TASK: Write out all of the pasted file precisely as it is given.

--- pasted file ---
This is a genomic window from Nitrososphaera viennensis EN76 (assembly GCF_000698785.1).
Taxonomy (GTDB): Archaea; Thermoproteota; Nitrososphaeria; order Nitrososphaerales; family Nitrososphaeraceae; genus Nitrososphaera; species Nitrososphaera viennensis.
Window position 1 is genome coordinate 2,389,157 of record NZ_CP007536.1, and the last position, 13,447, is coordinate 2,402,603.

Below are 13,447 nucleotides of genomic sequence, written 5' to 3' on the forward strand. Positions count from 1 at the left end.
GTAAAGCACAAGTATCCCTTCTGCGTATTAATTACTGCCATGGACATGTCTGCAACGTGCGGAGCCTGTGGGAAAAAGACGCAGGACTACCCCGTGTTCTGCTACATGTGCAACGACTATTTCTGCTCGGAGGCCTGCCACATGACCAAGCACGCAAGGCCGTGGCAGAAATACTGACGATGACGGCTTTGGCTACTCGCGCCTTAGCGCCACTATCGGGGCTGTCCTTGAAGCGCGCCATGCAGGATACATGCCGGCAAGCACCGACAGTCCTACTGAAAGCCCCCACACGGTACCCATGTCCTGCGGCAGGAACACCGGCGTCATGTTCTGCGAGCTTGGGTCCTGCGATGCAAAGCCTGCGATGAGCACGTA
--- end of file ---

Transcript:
This is a genomic window from Nitrososphaera viennensis EN76 (assembly GCF_000698785.1).
Taxonomy (GTDB): Archaea; Thermoproteota; Nitrososphaeria; order Nitrososphaerales; family Nitrososphaeraceae; genus Nitrososphaera; species Nitrososphaera viennensis.
Window position 1 is genome coordinate 2,389,157 of record NZ_CP007536.1, and the last position, 13,447, is coordinate 2,402,603.

Below are 13,447 nucleotides of genomic sequence, written 5' to 3' on the forward strand. Positions count from 1 at the left end.
GTAAAGCACAAGTATCCCTTCTGCGTATTAATTACTGCCATGGACATGTCTGCAACGTGCGGAGCCTGTGGGAAAAAGACGCAGGACTACCCCGTGTTCTGCTACATGTGCAACGACTATTTCTGCTCGGAGGCCTGCCACATGACCAAGCACGCAAGGCCGTGGCAGAAATACTGACGATGACGGCTTTGGCTACTCGCGCCTTAGCGCCACTATCGGGGCTGTCCTTGAAGCGCGCCATGCAGGATACATGCCGGCAAGCACCGACAGTCCTACTGAAAGCCCCCACACGGTACCCATGTCCTGCGGCAGGAACACCGGCGTCATGTTCTGCGAGCTTGGGTCCTGCGATGCAAAGCCTGCGATGAGCACGTA